From Nobel Prize winners and astronauts to noted actors and athletes, U-M alumni have made an impact on the world. They come from different countries and different cultures; they studied different subjects and entered different professions. But all have one thing in common: The University of Michigan.

Alumni Bicentennial Timeline

In celebration of the University’s bicentennial, we highlight some of U-M’s most notable alumni, showcasing the breadth of alumni accomplishments. This is not a ranking, but rather a confirmation that U-M’s 19 schools and colleges truly have produced the Leaders and Best.

1870

William R. Day, 1870

U.S. secretary of state under President McKinley and negotiated an end to the Spanish-American War before joining the Supreme Court (1903-22). Once there, he voted with antitrust majorities; he also held that ordinances segregating neighborhoods were unconstitutional.

 

(photo courtesy of Library of Congress)

1871

Sarah Killgore Wertman, 1871

First woman in the U.S. both to graduate from law school and to be admitted to the bar.

1875

William Erastus Upjohn, MD1875

Founder and president of The Upjohn Co. and inventor of the first pill to dissolve easily.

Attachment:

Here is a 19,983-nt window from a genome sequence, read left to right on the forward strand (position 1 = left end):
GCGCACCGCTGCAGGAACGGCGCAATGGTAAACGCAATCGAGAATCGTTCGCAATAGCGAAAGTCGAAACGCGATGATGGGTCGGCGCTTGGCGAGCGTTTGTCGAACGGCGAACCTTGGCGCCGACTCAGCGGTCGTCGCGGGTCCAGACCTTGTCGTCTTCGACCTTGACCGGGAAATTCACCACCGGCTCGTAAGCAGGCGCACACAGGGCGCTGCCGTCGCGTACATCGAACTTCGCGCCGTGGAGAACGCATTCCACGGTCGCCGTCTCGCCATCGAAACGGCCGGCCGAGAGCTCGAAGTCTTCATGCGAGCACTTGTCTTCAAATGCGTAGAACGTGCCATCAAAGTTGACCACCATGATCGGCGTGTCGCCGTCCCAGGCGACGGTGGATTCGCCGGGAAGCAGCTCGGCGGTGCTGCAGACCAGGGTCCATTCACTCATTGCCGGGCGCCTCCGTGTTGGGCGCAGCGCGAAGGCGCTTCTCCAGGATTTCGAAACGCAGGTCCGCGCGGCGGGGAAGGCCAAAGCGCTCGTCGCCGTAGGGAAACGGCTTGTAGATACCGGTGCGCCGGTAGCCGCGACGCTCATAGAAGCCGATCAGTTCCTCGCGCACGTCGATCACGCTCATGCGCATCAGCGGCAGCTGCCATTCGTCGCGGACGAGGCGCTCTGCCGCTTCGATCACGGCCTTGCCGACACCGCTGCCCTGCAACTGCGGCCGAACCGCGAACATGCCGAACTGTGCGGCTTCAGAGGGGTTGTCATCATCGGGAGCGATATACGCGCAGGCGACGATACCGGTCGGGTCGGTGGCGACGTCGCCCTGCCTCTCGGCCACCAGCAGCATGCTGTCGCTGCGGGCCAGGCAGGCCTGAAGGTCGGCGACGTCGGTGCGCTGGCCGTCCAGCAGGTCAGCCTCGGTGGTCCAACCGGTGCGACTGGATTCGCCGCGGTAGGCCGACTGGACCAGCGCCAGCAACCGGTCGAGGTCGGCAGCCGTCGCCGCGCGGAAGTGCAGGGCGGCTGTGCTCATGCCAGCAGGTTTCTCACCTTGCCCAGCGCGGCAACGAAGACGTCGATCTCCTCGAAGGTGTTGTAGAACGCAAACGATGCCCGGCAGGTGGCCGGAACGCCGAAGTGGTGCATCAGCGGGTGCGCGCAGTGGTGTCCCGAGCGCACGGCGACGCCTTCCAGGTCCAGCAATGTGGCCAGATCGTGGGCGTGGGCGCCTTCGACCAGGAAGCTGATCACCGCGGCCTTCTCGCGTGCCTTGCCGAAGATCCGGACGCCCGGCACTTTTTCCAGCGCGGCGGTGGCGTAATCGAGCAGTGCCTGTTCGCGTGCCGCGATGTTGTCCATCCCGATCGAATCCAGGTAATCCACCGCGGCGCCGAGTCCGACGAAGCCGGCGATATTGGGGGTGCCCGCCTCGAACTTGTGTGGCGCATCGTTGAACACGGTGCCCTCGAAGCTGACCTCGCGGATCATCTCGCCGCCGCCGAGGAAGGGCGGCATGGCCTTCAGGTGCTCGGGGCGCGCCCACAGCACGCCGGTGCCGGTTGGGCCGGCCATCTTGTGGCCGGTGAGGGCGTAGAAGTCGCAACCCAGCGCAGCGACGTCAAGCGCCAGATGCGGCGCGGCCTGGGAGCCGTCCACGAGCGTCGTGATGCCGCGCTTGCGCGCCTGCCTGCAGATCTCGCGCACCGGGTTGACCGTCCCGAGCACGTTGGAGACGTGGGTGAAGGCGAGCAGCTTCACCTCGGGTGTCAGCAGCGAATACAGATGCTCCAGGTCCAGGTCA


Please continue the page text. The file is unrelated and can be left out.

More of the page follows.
Victor Vaughan, MS1875, PhD1876, MD1878

Earned one of the first two PhDs at U-M and founded what would become the School of Public Health.

1877

Clarence Darrow, 1877-78

Darrow quit his job as a Chicago railway attorney to defend union leaders arrested in relation to a railway strike, launching his career as a labor and criminal lawyer. His notable cases include defending a teacher who violated state law by teaching evolution (the “Scopes Monkey Trial”) and arguing against the death penalty (for clients Leopold and Loeb).

 

(photo courtesy of Library of Congress)

1880

José Celso Barbosa, 1880, HMA1903

The first Puerto Rican student to enroll at U-M, Barbosa learned more than the medicine that made him an influential physician. He saw a democratic political system that inspired him to found the Republican Party of Puerto Rico in 1899; he is known as the father of the statehood movement for Puerto Rico.

 

(photo courtesy of Bentley Historical Library)

1882

George Sutherland, 1882-83

Served in the U.S. Congress, where he advocated for women’s rights. Yet, as a Supreme Court Justice (1922-38), he was leader of a conservative block that struck down New Deal legislation.

 

(photo courtesy of Library of Congress)

1883

William J. Mayo, MD1883, HMA1908, HSCD1908

When a tornado struck Rochester, Minn., where Mayo was practicing, he and his brother labored to save the injured at a makeshift hospital. A local nun who assisted during the crisis encouraged the Mayo brothers to open a hospital—and so started the world-renowned Mayo Clinic.

 

(photo courtesy of Mayo Foundation for Medical Education and Research; all rights reserved)

1884

Bertha Van Hoosen, 1884, MD1888, HMA1912